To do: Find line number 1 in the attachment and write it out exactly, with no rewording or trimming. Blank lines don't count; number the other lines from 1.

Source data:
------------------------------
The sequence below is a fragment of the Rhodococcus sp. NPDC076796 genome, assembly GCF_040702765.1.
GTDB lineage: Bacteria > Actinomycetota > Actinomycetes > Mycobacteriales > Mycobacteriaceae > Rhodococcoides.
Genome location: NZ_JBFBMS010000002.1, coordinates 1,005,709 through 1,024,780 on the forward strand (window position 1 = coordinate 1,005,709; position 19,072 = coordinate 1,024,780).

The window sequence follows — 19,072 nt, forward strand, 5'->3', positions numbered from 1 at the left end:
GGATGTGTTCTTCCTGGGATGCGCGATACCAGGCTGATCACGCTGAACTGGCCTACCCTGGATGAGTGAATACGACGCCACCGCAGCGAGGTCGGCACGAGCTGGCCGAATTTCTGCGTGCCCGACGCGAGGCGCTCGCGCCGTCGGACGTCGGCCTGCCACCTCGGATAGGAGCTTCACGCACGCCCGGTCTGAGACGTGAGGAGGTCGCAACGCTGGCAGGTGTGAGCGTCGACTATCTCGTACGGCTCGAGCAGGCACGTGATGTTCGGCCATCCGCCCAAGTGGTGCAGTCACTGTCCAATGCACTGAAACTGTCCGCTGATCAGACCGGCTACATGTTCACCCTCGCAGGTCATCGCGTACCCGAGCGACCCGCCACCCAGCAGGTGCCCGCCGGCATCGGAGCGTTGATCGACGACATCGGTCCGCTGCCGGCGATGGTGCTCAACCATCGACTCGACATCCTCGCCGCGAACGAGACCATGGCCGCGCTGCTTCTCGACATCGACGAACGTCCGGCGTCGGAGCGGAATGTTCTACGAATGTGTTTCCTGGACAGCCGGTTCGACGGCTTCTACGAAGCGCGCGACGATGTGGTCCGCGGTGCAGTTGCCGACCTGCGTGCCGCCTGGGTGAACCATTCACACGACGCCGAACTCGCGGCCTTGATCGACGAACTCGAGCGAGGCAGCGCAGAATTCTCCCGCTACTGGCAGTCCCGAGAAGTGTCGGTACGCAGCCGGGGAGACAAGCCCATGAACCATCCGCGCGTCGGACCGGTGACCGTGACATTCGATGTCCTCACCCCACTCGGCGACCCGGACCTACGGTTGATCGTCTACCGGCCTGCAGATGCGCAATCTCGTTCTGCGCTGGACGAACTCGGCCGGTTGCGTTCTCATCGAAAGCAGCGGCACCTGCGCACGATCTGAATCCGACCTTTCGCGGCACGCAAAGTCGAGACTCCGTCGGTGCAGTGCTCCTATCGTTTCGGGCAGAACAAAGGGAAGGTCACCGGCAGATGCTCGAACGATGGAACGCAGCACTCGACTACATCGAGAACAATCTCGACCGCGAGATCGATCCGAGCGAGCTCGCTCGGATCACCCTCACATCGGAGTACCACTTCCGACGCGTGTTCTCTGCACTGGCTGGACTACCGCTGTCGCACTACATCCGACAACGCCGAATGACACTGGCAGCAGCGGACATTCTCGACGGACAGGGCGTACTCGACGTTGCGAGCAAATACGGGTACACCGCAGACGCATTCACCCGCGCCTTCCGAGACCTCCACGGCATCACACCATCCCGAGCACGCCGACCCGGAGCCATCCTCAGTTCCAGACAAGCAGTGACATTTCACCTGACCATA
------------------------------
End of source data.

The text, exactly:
The sequence below is a fragment of the Rhodococcus sp. NPDC076796 genome, assembly GCF_040702765.1.